E! Online (US), October 5, 2001
Another "Matrix" Star Mourned
by Mark Armstrong
Less than two months after the death of Aaliyah, The Matrix sequels have lost yet another key cast member.
Gloria Foster, the distinguished African-American actress most recently known for her grandmotherly, spoon-bending performance as Oracle in 1999's sci-fi blockbuster, died of complications from diabetes Saturday at her New York home. She was 64.
Foster's career on stage and screen spanned four decades, with her film credits including 1963's The Cool World and the 1991 TV movie Separate But Equal, opposite Sidney Poitier. She also racked up numerous TV guest appearances on shows such as I Spy, The Mod Squad, The Cosby Show, Law & Order and most recently, the Showtime series Soul Food.
But to many moviegoers, Foster is best remembered for her role as the enigmatic Oracle--a sweet, mystical Obi Wan Kenobi-type who guided Neo (Keanu Reeves) and Morpheus (Laurence Fishburne) in the Warner Bros. smash.
Foster earned raves for the performance, and she was set to reprise her role in both sequels--Matrix Reloaded and the untitled third installment, produced by Joel Silver and written and directed by Andy and Larry Wachowski.
Movie Website Coming Attractions quotes a source close to the production saying Foster filmed most of her scenes for Matrix Reloaded (the source also described Foster's performances as "fantastic"), but nothing for the third film. Foster's character is said to be "integral" to the series and would create another huge problem for the films, which were being shot back-to-back in Australia.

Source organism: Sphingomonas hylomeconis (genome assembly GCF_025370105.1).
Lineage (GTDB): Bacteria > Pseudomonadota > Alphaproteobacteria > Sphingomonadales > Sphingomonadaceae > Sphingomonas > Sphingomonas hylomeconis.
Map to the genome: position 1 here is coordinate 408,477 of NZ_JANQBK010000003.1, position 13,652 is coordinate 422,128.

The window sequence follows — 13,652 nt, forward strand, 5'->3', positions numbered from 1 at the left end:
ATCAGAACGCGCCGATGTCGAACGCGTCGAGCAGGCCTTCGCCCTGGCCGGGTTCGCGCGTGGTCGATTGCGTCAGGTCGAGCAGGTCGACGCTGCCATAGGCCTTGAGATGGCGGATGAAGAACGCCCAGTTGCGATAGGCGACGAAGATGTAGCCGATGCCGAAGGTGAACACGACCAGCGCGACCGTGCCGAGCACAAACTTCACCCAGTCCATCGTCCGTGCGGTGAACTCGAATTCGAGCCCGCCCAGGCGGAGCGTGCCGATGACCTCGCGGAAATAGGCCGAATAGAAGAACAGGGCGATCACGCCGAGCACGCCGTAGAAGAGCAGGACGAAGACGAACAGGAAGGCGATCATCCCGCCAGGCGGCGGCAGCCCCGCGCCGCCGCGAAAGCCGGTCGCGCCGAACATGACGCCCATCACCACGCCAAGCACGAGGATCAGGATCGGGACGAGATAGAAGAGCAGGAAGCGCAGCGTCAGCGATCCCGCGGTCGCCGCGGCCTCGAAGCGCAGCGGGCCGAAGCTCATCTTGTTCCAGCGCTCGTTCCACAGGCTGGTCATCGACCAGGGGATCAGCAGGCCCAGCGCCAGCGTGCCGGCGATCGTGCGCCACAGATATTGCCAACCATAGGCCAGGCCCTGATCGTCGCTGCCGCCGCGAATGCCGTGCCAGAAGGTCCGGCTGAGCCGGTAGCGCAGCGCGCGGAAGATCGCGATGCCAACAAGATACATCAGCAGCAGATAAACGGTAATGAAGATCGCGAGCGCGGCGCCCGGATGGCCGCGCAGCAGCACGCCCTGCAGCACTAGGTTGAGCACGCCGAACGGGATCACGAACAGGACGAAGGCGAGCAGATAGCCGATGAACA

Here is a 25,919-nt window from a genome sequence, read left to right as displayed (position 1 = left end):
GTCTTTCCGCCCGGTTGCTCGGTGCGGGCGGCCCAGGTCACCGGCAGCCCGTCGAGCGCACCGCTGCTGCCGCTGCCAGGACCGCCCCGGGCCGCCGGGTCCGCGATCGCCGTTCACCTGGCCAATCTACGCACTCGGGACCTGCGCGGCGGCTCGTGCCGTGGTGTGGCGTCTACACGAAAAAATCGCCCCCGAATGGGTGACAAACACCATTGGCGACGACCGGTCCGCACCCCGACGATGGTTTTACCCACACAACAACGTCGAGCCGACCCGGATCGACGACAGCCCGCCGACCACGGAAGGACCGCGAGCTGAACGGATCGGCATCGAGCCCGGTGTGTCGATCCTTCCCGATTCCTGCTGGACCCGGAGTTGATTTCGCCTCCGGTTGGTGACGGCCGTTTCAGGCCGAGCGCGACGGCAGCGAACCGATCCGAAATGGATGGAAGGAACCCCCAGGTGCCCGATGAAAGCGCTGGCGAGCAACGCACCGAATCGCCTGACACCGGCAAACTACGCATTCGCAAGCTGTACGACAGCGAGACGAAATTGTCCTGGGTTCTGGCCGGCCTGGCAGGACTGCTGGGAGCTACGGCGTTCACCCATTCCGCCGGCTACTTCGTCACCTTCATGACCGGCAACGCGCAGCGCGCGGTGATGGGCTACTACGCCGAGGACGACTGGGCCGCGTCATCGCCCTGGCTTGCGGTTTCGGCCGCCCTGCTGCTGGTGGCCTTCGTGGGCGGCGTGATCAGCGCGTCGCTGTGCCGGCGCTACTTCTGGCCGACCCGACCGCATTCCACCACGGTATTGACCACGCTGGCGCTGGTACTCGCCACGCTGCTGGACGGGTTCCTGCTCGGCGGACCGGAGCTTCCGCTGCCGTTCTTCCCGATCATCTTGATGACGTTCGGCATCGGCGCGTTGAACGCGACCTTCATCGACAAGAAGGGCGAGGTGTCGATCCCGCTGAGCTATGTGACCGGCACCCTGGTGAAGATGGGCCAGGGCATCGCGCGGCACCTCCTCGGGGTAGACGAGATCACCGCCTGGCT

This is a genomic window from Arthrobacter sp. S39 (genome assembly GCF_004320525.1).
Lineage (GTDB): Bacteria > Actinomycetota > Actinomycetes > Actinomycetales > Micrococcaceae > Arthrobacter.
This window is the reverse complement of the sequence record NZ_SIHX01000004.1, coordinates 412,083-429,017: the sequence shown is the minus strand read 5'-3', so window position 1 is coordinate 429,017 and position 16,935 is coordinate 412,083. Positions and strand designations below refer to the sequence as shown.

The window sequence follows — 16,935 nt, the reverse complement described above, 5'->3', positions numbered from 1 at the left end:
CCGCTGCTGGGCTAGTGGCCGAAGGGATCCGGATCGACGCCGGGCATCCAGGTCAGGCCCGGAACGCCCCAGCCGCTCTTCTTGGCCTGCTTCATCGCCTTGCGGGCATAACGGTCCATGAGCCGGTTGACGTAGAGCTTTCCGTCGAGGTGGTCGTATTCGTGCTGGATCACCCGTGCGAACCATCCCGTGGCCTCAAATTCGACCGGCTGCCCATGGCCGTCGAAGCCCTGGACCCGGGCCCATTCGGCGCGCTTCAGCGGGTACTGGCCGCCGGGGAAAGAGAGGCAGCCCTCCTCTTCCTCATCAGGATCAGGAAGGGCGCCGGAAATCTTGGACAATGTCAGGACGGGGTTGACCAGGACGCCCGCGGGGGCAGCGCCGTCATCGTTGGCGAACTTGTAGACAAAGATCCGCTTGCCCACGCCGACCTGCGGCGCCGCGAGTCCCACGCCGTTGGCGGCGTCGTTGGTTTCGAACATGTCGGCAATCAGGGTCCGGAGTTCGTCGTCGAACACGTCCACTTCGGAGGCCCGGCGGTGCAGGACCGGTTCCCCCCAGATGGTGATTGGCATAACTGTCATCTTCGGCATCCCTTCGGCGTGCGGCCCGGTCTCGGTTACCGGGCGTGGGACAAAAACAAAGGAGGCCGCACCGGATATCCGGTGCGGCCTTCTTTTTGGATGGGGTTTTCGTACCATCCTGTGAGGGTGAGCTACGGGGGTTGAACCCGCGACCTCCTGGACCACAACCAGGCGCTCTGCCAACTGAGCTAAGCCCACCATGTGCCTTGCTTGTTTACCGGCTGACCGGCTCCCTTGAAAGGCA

A spokeswoman for Warner Bros. could not confirm any details Friday regarding the production or Foster's passing.
Either way, it's yet another sad turn of events for cast and crew of the much-anticipated Matrix sequels, who were just recently forced to scramble following the untimely death of R&B singer Aaliyah. The 22-year-old had been slated to play the character Zee in both films before she died in an August 25 plane crash in the Bahamas.
According to her Website, Aaliyah shot most of her scenes for Matrix Reloaded but none for the third film--in which she was supposed to play a significant part. Warner Bros. remains tight-lipped about what producers plan to do about her character in both films.
"We don't make statements about casting with regards to this production, and we don't plan to," says a Warner Bros. spokeswoman.
Matrix Reloaded is not due in theaters until summer 2003 and will reunite the original cast, including Reeves, Fishburne, Carrie-Anne Moss and Hugo Weaving.
Born in Chicago on November 16, 1936, the actress studied at the city's Goodman Theater and appeared in local theater before graduating to Broadway in 1961. One of her first major roles was as Ruth Younger in Raisin in the Sun. She won an Obie for the 1963 off-Broadway historical drama In White America.
Her first film role came with The Cool World, during which she met her future husband, actor-director Clarence Williams III (better known as Linc Hayes from TV's Mod Squad). They later divorced, and Foster never remarried.
By the 1980s, Foster began to receive less work, appearing mostly in TV guest spots. One particularly tough point came when she earned a Razzie Award for her supporting role in Bill Cosby's 1987 comedy dud Leonard Part 6.
"At a certain point, I faced a recognition that I was not going to work as much as I wanted to," Foster told author Robert Simonson in his book Role of a Lifetime. "What probably saved me is that I've always felt it was important to live; to experience the day; to experience the hurt, the pain, the love. And come your next role, you're so much more vital."